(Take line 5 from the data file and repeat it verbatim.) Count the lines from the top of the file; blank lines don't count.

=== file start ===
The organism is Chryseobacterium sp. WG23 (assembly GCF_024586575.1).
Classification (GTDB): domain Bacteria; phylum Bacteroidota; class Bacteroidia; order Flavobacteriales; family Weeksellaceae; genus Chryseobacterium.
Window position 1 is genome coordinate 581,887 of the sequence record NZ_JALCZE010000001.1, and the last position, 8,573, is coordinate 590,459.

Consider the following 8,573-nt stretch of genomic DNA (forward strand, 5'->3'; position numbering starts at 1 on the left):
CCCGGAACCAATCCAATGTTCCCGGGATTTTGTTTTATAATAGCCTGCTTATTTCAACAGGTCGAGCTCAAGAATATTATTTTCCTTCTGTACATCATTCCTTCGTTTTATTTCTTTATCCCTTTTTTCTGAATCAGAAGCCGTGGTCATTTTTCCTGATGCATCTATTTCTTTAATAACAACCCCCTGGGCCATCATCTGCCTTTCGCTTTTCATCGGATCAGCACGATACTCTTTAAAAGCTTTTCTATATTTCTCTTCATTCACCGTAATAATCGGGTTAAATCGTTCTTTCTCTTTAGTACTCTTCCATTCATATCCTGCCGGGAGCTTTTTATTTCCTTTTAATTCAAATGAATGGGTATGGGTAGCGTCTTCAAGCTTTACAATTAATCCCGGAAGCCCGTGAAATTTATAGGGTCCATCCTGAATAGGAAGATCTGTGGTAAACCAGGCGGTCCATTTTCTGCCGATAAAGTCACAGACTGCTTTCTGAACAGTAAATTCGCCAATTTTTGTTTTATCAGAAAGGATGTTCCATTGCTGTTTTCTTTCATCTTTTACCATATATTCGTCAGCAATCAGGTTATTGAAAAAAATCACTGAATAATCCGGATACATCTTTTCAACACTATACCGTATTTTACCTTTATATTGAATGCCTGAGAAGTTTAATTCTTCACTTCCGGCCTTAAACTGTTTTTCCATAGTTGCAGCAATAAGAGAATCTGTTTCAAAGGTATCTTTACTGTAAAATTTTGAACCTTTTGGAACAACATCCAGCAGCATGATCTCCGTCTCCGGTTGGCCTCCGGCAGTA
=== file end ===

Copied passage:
CCCGGAACCAATCCAATGTTCCCGGGATTTTGTTTTATAATAGCCTGCTTATTTCAACAGGTCGAGCTCAAGAATATTATTTTCCTTCTGTACATCATTCCTTCGTTTTATTTCTTTATCCCTTTTTTCTGAATCAGAAGCCGTGGTCATTTTTCCTGATGCATCTATTTCTTTAATAACAACCCCCTGGGCCATCATCTGCCTTTCGCTTTTCATCGGATCAGCACGATACTCTTTAAAAGCTTTTCTATATTTCTCTTCATTCACCGTAATAATCGGGTTAAATCGTTCTTTCTCTTTAGTACTCTTCCATTCATATCCTGCCGGGAGCTTTTTATTTCCTTTTAATTCAAATGAATGGGTATGGGTAGCGTCTTCAAGCTTTACAATTAATCCCGGAAGCCCGTGAAATTTATAGGGTCCATCCTGAATAGGAAGATCTGTGGTAAACCAGGCGGTCCATTTTCTGCCGATAAAGTCACAGACTGCTTTCTGAACAGTAAATTCGCCAATTTTTGTTTTATCAGAAAGGATGTTCCATTGCTGTTTTCTTTCATCTTTTACCATATATTCGTCAGCAATCAGGTTATTGAAAAAAATCACTGAATAATCCGGATACATCTTTTCAACACTATACCGTATTTTACCTTTATATTGAATGCCTGAGAAGTTTAATTCTTCACTTCCGGCCTTAAACTGTTTTTCCATAGTTGCAGCAATAAGAGAATCTGTTTCAAAGGTATCTTTACTGTAAAATTTTGAACCTTTTGGAACAACATCCAGCAGCATGATCTCCGTCTCCGGTTGGCCTCCGGCAGTA